Innovations in the connected car market have revolved around data monetization, with start-ups developing new apps and hardware/interfaces (smart phone pairing) or offering services like prognostics. Acknowledging the potential in data explosion, automotive suppliers are attempting to capture and sell car data by leveraging their software and hardware platforms. While over-the-air (OTA), human-machine interface (HMI) and connected services generate direct revenue streams, Big Data analytics will help save costs and accelerate returns on investments (ROI) for automotive original equipment manufacturers (OEMs).
“A notable example of cross-industry collaboration is the integration of virtual assistants such as Amazon Alexa into the vehicle. This allows non-automotive players to invest in connected homes and cars,” said Frost & Sullivan Mobility Analyst Siddhanth Kumaramanickavel. “Companies like Maluuba, iNAGO, Promptu, Sensory and Baidu also are working on offering natural speech assistants, artificial intelligence (AI)-enabled speech assistants, and voice biometrics to automotive manufacturers.”
Global Connected Car Market Outlook, 2017 is part of Frost & Sullivan’s Automotive & Transportation Growth Partnership Subscription. The study forecasts that global connected car shipments will increase from around 25 million to almost 70 million units by 2022.
The adoption of 4G long-term evolution (LTE) has increased connected car uptake and widened the subscriber base for telematics services. However, retention rates following free trials remain low. To attract more buyers, car manufacturers are experimenting with new service models such as product-as-a-service. Commission-based and transaction volume-based models will define revenue streams as businesses move toward this model.
So far, smart mobility, cybersecurity and software-defined cars have proven the key areas of interest across Europe, North America and China.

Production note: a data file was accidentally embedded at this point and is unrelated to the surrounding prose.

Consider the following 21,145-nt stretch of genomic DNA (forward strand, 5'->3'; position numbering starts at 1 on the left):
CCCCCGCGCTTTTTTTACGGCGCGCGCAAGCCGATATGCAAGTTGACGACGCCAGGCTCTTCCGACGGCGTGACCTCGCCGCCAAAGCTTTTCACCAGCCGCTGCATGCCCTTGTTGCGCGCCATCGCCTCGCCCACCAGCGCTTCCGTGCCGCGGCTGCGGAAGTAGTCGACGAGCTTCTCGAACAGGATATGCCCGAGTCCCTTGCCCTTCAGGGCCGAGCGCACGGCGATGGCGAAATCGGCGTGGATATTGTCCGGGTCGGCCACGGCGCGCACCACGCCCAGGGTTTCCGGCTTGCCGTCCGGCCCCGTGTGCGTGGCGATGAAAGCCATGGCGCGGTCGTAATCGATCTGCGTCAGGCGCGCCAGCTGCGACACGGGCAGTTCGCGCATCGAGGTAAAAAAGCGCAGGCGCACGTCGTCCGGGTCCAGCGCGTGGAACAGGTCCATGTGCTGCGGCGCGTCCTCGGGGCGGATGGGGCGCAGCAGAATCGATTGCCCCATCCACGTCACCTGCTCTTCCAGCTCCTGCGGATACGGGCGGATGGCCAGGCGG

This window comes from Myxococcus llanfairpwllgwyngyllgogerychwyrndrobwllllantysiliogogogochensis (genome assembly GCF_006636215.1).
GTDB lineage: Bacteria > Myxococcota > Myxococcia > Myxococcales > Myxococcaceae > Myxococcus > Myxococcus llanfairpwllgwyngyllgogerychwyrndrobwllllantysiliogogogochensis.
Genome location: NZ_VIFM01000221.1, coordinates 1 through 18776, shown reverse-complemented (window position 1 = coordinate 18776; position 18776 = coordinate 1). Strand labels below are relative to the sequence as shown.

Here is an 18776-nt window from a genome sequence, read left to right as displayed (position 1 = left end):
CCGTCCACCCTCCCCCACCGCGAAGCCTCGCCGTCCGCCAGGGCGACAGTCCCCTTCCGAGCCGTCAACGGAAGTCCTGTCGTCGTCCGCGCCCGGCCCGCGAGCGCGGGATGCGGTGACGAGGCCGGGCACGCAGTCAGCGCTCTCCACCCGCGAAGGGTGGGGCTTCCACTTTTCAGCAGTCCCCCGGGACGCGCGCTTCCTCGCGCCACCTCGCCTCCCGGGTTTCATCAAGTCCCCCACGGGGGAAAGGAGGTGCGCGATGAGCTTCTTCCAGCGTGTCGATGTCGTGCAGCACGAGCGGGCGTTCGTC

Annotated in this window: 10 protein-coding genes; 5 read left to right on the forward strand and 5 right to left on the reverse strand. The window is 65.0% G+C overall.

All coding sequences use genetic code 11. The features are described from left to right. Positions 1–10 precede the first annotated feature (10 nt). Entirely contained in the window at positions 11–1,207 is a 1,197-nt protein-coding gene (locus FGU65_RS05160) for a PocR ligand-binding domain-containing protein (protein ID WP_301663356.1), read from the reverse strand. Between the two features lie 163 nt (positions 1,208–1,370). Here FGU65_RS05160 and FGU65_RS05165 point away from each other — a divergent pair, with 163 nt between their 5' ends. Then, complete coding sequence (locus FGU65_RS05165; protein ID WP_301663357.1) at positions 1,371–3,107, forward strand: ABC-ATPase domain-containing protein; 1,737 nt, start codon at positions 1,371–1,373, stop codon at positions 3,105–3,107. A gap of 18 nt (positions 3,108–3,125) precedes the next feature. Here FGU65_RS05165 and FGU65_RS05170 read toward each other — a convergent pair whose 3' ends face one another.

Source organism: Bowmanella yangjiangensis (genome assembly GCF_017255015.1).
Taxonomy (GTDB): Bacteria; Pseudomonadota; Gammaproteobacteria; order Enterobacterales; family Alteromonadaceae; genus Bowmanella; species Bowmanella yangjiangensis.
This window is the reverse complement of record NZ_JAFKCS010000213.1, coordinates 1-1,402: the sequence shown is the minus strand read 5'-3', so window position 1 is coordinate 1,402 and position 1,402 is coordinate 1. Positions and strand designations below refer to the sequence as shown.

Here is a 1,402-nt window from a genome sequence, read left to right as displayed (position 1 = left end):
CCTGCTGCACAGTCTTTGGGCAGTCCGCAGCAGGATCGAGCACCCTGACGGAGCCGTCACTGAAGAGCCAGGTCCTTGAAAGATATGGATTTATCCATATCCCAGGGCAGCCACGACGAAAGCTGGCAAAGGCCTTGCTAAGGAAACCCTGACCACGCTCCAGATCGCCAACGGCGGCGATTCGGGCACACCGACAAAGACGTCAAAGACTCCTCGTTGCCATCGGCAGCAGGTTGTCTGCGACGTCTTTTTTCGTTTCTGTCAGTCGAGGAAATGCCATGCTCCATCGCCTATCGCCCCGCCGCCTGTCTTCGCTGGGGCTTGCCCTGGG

North America: This region leads in LTE penetration. Volkswagen is expected to commercialise 5G-based services by 2020, while Toyota and Ford have collaborated to build an open-source infotainment framework, forming a consortium with other manufacturers. Manufacturers are also investing in white hat hackers for swift response to security threats, as safety is a bigger priority than comfort or convenience. Smart mobility and autonomous vehicles remain the focus areas for OEMs.
Europe: Telematics penetration is still growing in this region. Mass-market OEMs are able to offer basic eCall services, while premium OEMs are packaging connected navigation as a suite of connected services.
China: The country is focusing on data analysis, Internet-vehicle platform building and urban intelligent transport. Baidu’s partnership with BMW and NVIDIA for AI and with Harman suggests a strong footprint for connected automated cars. China is expected to be the largest market for connected cars due to a positive economic outlook.
Japan and Korea: In spite of technological advancements, these countries lag in the connected car space.
“As North America and Europe are generating ROI from connected, automated and mobility-related services, OEMs are focusing on introducing the same experience in emerging regions,” noted Kumaramanickavel.
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